I was beginning to realize I needed an attitude adjustment. It wasn’t that my children no longer needed me. It was the fact that they were growing older and were beginning to face the world and solve problems without me, finding other sources of help, e.g. their football coach, their teacher, their friends and maybe even their friends’ parents. 


 The first thing we need to be assured of is that they will make wise choices and clearly recognize that there are both positive or negative consequences for each action taken or word spoken. Home is a safe place to practice becoming independent. The danger is in constantly anticipating their problems and answering them without giving kids a chance to fly on their own while they are still in the safetly of home.

Once we recognize that our role has changed we need to re-establish a life of our own and not rely on our children to fulfill our needs. They should have ceased being the center of the universe as preschoolers. All through our kids’ growing up my husband and I were working on our interests as well as caring for them. We had a dance band. We had a small farm. We studied at University. We had full time jobs and we were fully engaged in numerous church activities. By our children living in a constantly revolving and stimulating home environment, we taught them how to set and achieve goals, to problem solve, deal with failures and most of all how to live and enjoy life.

There is no denying the internal turmoil we have when we see our child give their heart to another. I defy any mother to tell me she did not shed a tear on her child’s wedding day. Yet, that special love a child has for his/her parents will always be there as long as we have not smothered them from the beginning, to the point that they wanted to ‘escape’.

Our kids need to know they go with our blessing and that we will always be that ‘go to’ person when their other trusted resources don’t have the answer. Our adult children have become our best friends. I hope yours are or will be, too. 

LETTING GO (sung by Suzy Bogguss)
Written by: Doug Crider and Matt Rollings

She'll take the painting in the hallway,  The one she did in jr. high
And that old lamp up in the attic,  She'll need some light to study by.
She's had 18 years to get ready for this day
She should be past the tears, she cries some anyway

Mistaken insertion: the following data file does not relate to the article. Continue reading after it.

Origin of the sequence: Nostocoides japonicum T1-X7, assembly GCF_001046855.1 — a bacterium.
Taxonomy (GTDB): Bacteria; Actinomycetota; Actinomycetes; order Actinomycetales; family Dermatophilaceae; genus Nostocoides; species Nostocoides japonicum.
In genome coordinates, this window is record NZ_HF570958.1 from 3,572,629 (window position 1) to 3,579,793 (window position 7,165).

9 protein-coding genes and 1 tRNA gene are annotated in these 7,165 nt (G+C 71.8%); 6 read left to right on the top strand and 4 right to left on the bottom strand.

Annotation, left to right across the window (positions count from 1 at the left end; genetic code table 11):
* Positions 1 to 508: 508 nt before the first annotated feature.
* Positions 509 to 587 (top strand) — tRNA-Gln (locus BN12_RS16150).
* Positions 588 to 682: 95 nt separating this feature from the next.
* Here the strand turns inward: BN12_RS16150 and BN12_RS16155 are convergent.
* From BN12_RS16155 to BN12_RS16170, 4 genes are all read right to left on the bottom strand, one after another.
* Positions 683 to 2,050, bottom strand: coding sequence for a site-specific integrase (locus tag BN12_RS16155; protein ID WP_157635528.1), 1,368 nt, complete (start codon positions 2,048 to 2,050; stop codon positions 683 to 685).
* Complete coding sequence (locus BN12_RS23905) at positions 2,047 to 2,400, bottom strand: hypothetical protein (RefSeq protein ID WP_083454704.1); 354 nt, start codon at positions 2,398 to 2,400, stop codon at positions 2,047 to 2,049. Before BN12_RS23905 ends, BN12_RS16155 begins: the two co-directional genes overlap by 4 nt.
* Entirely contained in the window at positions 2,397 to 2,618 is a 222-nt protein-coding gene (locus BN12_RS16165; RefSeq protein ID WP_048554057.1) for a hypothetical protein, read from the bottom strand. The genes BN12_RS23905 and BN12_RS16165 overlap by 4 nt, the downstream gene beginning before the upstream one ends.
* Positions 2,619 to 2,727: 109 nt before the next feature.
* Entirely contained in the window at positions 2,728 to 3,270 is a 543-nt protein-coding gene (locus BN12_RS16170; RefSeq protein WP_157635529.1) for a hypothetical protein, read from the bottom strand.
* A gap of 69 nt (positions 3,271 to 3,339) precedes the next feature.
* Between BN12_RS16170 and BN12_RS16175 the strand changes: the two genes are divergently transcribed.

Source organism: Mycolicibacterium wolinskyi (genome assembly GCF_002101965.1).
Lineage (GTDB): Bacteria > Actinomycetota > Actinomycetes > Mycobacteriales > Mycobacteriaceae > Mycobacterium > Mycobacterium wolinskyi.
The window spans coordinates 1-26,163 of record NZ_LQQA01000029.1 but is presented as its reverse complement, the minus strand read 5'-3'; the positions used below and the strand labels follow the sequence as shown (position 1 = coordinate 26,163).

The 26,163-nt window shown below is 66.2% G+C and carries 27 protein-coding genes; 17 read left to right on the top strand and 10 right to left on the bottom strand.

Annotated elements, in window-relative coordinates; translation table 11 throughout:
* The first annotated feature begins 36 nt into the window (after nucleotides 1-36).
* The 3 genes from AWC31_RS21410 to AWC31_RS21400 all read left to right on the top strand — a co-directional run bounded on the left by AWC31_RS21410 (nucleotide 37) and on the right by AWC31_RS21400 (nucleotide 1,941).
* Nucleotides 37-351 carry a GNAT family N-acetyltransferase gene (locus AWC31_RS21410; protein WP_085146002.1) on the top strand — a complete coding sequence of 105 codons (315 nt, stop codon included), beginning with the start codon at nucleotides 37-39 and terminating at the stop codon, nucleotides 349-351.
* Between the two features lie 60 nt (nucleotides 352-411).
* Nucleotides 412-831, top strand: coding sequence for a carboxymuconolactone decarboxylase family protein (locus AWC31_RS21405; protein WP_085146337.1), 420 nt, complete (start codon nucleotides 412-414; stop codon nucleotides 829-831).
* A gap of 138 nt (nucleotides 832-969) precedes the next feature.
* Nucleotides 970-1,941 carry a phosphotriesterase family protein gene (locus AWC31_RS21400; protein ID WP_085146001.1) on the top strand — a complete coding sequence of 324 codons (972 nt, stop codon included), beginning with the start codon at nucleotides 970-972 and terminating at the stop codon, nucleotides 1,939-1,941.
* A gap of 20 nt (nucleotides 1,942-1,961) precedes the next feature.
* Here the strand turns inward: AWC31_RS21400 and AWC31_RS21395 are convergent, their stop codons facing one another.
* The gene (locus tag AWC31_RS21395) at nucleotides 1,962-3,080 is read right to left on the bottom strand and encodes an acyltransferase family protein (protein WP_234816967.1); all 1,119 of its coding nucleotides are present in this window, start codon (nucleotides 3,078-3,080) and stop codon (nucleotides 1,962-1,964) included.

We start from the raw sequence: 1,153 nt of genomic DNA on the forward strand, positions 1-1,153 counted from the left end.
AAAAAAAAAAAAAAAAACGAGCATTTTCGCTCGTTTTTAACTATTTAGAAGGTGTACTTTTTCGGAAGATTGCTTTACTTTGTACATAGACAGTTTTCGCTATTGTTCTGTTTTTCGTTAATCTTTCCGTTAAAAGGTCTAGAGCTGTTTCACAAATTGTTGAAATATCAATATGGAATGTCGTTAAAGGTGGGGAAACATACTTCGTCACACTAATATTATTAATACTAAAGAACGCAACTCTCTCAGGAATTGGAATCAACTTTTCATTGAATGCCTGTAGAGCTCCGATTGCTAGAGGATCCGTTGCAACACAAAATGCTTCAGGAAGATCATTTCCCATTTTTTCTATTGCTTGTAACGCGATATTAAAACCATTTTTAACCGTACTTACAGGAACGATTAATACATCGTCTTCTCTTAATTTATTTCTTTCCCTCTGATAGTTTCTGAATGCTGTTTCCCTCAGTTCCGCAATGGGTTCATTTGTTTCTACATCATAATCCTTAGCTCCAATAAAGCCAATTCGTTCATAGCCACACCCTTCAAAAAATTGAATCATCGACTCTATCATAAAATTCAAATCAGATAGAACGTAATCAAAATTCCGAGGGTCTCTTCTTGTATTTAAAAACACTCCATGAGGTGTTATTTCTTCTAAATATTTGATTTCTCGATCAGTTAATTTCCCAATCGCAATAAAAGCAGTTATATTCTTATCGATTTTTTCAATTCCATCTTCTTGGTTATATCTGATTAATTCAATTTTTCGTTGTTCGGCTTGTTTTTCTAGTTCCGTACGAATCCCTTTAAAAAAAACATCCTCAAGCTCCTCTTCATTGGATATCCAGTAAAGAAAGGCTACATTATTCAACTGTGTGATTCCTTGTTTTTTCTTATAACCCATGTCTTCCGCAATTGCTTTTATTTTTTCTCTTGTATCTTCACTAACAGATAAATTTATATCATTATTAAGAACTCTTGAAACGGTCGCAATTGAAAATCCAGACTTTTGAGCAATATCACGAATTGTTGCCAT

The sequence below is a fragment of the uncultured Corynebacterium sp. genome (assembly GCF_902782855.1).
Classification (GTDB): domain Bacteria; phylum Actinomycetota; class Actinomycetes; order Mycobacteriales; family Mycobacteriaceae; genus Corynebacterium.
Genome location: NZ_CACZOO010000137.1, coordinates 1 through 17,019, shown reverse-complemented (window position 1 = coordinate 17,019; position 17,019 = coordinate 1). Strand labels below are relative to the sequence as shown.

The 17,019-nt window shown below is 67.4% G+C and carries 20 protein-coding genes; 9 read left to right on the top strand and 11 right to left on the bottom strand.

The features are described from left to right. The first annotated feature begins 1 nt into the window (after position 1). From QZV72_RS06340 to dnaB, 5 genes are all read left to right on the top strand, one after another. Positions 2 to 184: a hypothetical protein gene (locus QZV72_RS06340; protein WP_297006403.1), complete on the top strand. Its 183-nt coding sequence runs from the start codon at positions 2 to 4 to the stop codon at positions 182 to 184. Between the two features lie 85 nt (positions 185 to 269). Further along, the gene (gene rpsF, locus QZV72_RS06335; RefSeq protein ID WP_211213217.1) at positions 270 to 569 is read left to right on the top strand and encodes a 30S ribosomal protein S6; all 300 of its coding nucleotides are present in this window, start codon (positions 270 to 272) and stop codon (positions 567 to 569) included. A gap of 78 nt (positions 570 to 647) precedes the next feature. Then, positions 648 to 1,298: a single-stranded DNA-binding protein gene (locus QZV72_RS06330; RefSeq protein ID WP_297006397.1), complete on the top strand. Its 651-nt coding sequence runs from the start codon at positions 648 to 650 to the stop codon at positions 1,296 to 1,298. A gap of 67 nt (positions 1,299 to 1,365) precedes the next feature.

Oh, oh letting go
There's nothing in the way now,
Oh letting go, there's room enough to fly
And even though, she's spent her whole life waiting,
It's never easy letting go.

Mother sits down at the table, So many things she'd like to do
Spend more time out in the garden, Now she can get those books read too.
She's had 18 years to get ready for this day
She should be past the tears, she cries some anyway.

Oh oh letting go
There's nothing in the way now,
Oh letting go, there's room enough to fly
And even though, she's spent her whole life waiting,
It's never easy letting go.

Blog written by Sally Burgess, Forefront Families


What incredible values to adopt in our families.

Sally Burgess, Forefront Families.

Thursday, September 22, 2016


To me, a hug is a sure sign of acceptance, of reassurance, of comfort, of care and in many cases, of love on the part of the person giving the hug.

To some, to open one’s arms to another is a sign of vulnerability on their part.

To a very few, it feels like an intrusion into their personal space. You can tell that when they back away and stiffen as you try to put your arms around them. I am not sure what has created such a reaction, but I can say it seems very sad. They are missing out. Missing out on what?


When a person feels the arms of another around them they are letting their guard down in order to feel the warmth, and to experience the love and care of that person.  I don’t think we can ever underestimate the value of a hug.   We, who experience frequent hugs, don’t always realize how fortunate we are.  People who lose their partners or friends have told me that the greatest thing they miss is human touch.
Research states that hugs cure depression, boost the immune system, reduce stress, induce sleep, and invigorate and rejuvenate the mind and body.  It is commonly said that it takes four hugs a day to survive, eight hugs a day to maintain a strong emotional level, and twelve hugs a day to grow.

I saw a great clip on “YouTube” showing a guy named Juan Mann walking down Pitt Street in Sydney, Australia, with a big sign saying, “Free hugs”.  Initially, nobody would go near him, but then a little old lady tapped him on the arm and asked for a hug because her dog had died that day and it was the anniversary of her daughter’s death.  One hug started an avalanche, one guy actually hurling himself at the hugger. Then the police banned Juan from hugging without $250,000 insurance in case he hurt someone.  He raked in the required 10,000 protester signatures and was allowed to continue.   He even hugged a policeman.


If hugs are so beneficial to our well-being, then why do we not proactively pursue hugging one another?   It has been said that most adults love to hug babies and animals, but some hesitate to hug another adult because they fear rejection.  Physical touch of any kind has been banned in some schools.  My husband, Brian, has been working with children all of his work life and these days he is not supposed to comfort a child except to talk to them (but he often ‘forgets’!).  He says many kids run up and hug him and, although he doesn’t discourage it, he cannot overtly respond.